One of the researchers who is carrying on his fieldwork at REGUA, Rodrigo Fonseca, has been studying the perception and colonization of reproductive habitats (puddles, flooded fields, streams, etc.) by anuran amphibians and the elements of the landscape (trees and shrubs) favouring this dynamic.
His study includes night field work, where he samples temporary and stablished puddles also capturing and identifying amphibian individuals. He is a Master’s student from the Post Graduate Programme in Ecology at the Federal University in Rio (UFRJ).
During his activities, he quite often comes across with the Blacksmith Tree Frog Boana faber, a species known to form small nests called “pans” where males vocalize to attract females, which in return will evaluate the nest condition and decide whether to use it or not. If the female chooses it, the male performs the bridal hug, also called amplexus, where together they release gametes into the water forming around 3,000 eggs inside the nest.
One of the amphibians that we love to show guests that visit REGUA are the smooth horned frogs, Proceratophrys boiei that are often found within leaf litter along the forest trails. They sit waiting for passing prey, or hunt for spiders, beetles and other insects, with their wide mouth they can take relatively large prey and have been known to eat small frogs.
They remain stationary and move very slowly if found and picked up. This is an Atlantic rainforest endemic species. Listed as “Least Concern” by the IUCN in view of its wide distribution along the range of the biomes, only 7% remains of the forest which provides its home. Current research in our forests indicates that its population is unlikely to be declining, and with the restoration we are carrying out, we hope this situation continues as we increase the suitable habitat.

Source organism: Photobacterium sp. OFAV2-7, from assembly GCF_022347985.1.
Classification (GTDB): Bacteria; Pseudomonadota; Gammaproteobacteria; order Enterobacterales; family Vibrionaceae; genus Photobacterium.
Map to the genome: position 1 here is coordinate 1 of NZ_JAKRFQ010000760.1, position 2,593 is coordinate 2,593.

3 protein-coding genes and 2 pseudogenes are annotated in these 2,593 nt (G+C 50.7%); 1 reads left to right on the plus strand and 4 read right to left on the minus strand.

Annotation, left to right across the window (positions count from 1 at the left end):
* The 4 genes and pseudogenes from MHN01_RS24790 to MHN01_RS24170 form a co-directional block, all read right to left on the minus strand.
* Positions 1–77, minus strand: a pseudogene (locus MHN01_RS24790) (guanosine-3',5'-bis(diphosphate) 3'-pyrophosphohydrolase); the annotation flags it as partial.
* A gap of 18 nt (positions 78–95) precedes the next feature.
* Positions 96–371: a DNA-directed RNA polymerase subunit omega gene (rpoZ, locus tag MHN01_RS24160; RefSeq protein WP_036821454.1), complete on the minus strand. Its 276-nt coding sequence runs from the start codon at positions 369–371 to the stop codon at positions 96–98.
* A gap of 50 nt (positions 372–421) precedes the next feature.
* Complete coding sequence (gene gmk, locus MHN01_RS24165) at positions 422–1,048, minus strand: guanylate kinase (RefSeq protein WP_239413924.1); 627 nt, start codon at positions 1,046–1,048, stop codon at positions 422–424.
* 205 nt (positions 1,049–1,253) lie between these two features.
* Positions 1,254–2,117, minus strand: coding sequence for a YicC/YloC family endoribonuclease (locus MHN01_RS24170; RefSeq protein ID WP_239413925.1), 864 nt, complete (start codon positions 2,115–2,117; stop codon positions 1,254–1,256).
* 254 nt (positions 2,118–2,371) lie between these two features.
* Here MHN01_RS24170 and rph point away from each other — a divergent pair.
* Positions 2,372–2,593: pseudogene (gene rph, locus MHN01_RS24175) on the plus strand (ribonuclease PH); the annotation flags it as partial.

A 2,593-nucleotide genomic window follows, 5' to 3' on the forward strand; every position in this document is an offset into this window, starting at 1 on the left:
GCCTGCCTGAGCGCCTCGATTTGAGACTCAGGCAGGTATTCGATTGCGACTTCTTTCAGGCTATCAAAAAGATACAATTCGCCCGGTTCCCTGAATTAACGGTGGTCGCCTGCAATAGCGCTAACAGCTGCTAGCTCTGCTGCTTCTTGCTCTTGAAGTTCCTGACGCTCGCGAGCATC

The smooth horned frog spawns in temporary slow-flowing water within the forest or on the forest edge. This species is featured on the World Land Trust site and after all these years I would say it is one of my favourite frogs of our 72 species list.
Measuring less than one cm in length, the Brazilian Gold frog also known as “Saddleback toad” or “Brachycephalus sp.” are some of the smallest frogs endemic to South East Brazil’s Atlantic rainforest.
They are found at very high altitude, where they are adapted to low temperature and high humidity. As a result, the populations are isolated and form technically “sky” islands on mountain tops. Over 16 species have been described. As one can see from the photo, these amphibians have three toes on each foot, and two fingers on each hand, in contrast to the usual five digits of most frogs.
Whilst climbing in search of orchids in the recently purchased Lagoinha area with Helmut Seehawer last December, we came across a large number of these golden frogs in leaf litter. On taking a photograph, one gave an enormous silent roar in protest and then leapt away a massive distance by our standards to safety. We left them to their lives in this isolated world.